Examples: Monday, today, last week, Mar 26, 3/26/04
Welcome home! Please contact lincoln@newbuddhist.com if you have any difficulty logging in or using the site. New registrations must be manually approved which may take up to 48 hours. Can't log in? Try clearing your browser's cookies.

What are the foundations for belief in Pure Land Buddhism?

matthewmartinmatthewmartin Amateur BodhisattvaSuburbs of Mt Meru Veteran
I get that this isn't exactly physics here, you're not going to find proof in a laboratory (or can you?)

I've read elsewhere a Christian critique of Pure Land Buddhism, where it was suggested that PL is based on myths, while Christianity is based on historical personages. (I'll skip over the part about the Bible not being so exciting if you remove all the myths, gods, miracles, heaven & hell)

In PL- who wrote the relevant suttras & on what foundation are they considered to be more worth of trust, than say, Harry Potter? (Or maybe a better analogy, Robin Hood, a story where the author is lost and the characters may or not be historical)

It's an academic question, I find it difficult to believe much of either of them

Comments

  • CinorjerCinorjer Veteran
    edited October 2013
    Pure Land has its origins way back in India before Mahayana Buddhism was really a separate branch and there were many variations in practice. Amitabha Buddha was supposed to have been a King in ancient times who renounced his throne to become a Bodhisattva. The actual historical origin is now lost to us, but we know his name was used in mantras and a type of visualization meditation practice and became popular by the first century CE. The main Pure Land sutras are about as old and reliable as any of the Mahayana Sutras and we don't know who actually wrote them, any more than Christians know who wrote the Gospels.

    Also, any Christian who can't see that their belief in access to Heaven being through Christ and access to the Pure Land being through Amitabha are equally a matter of pure faith is just being stubborn. Jesus the Jewish Rabbi who preached for a few years and collected a small cult following is not the same figure worshiped today as the universal risen Messiah, Son of God who holds the keys to Heaven.

    JainarayanmatthewmartinInvincible_summerMaryAnne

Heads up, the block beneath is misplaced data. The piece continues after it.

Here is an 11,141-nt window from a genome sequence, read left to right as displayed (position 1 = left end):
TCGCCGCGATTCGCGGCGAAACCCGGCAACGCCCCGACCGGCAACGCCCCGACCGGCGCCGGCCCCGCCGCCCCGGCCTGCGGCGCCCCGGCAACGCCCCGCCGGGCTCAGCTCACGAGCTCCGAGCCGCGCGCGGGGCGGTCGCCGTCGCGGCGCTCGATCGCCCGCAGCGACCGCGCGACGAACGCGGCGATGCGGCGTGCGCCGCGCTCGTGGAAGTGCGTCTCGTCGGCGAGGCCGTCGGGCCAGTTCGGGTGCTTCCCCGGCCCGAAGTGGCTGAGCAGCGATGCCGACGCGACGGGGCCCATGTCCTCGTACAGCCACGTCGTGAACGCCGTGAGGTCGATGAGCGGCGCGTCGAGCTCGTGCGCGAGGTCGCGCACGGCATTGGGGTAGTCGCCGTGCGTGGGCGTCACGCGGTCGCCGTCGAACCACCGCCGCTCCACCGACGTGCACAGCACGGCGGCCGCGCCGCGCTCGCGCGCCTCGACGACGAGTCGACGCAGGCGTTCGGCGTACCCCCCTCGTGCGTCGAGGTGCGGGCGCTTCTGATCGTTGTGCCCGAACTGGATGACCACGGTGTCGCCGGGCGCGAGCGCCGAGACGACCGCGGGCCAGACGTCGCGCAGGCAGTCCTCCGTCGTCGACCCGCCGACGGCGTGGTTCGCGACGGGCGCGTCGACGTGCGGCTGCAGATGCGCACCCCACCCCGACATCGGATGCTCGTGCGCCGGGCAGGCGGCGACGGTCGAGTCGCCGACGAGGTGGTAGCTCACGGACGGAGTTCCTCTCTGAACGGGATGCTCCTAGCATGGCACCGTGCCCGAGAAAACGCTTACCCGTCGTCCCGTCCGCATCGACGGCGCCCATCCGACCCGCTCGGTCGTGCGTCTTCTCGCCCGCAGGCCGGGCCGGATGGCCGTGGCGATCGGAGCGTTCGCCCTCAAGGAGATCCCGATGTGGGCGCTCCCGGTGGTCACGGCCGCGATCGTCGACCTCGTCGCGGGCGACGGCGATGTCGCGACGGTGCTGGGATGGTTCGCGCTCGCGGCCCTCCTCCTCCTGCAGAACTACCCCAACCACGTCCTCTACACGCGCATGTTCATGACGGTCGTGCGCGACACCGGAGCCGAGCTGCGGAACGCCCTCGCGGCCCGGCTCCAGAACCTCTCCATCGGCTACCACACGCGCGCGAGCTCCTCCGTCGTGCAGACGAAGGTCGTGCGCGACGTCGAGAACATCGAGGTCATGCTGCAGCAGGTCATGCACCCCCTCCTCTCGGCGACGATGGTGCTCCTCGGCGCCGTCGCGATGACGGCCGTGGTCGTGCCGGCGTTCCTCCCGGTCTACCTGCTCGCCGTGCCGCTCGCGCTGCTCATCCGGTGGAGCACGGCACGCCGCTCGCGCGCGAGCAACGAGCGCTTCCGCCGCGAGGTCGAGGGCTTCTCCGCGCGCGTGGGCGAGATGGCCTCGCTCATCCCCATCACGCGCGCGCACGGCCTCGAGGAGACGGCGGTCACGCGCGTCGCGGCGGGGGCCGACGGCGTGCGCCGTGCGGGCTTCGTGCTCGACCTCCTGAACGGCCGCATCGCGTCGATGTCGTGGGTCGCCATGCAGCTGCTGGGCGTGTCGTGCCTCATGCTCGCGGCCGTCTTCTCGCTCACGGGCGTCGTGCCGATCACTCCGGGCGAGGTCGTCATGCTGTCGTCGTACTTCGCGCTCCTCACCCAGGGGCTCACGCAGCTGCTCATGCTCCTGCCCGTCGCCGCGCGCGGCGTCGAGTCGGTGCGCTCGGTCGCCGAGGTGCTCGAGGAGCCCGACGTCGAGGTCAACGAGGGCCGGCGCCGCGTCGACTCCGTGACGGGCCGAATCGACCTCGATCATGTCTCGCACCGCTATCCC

• NirvanaNirvana aka BUBBA   `     `     ` `     ` Outa Range Fridays thru Sundays South Carolina, USA Veteran
    How I wish That I had been an astute student of Buddhism for years that I might attempt to answer that question!

    This is indeed a very deep matter and I could not justly attempt to answer it. Maybe ten years hence I can.
    cvalue
  • Invincible_summerInvincible_summer Heavy Metal Dhamma We(s)t coast, Canada Veteran

    I get that this isn't exactly physics here, you're not going to find proof in a laboratory (or can you?)

    I've read elsewhere a Christian critique of Pure Land Buddhism, where it was suggested that PL is based on myths, while Christianity is based on historical personages. (I'll skip over the part about the Bible not being so exciting if you remove all the myths, gods, miracles, heaven & hell)

    In PL- who wrote the relevant suttras & on what foundation are they considered to be more worth of trust, than say, Harry Potter? (Or maybe a better analogy, Robin Hood, a story where the author is lost and the characters may or not be historical)

    It's an academic question, I find it difficult to believe much of either of them

    To give a glib answer...

    Faith is faith. To explain in an objective, evidence-based way would already be discrediting the effect that deep, spiritual feeling of faith can have on a person.

    If you don't believe it, then don't believe it. It sounds like you're saying "Hey guys, Pure Land is silly just like Christianity... am I right or am I right?"
  • matthewmartinmatthewmartin Amateur Bodhisattva Suburbs of Mt Meru Veteran

    If you don't believe it, then don't believe it. It sounds like you're saying "Hey guys, Pure Land is silly just like Christianity... am I right or am I right?"

    Theory of truth are different, they range from "what is feels good to believe is true" (copied from a website about Wicca), to "it's true if you see it during meditation" (seems to be a common TB theory), to "it's true (well, not proven false yet) if its measurable, has a falsifiable hypothesis, and has been independently produced evidence supporting the hypothesis" I honestly don't know what the PL theory of truth is.

    As for "silly", that's value judgements, which is different from being false under a given theory of truth.

    I mentioned that I'm not a believer because I'm not looking to join PL as a club because I've already suffered through prothletisation attempts, & didn't join. This isn't a call for people to encourage me to join the club or shore up my "faith", it's a question about a religion I don't understand & superficially looks so similar to Christianity it's difficult to turn off the Christian lens.
    Invincible_summer
  • The most reliable truth is truth into the nature of mind. Because you can see it directly rather than faith, though faith is needed in the path leading up to seeing the nature of mind. I guess that is so... I still don't know the truth. :D
    robotmatthewmartin
  • howhow Veteran
    edited November 2013
    A Truth is simply what ever is predictable.
    matthewmartin
Sign In or Register to comment.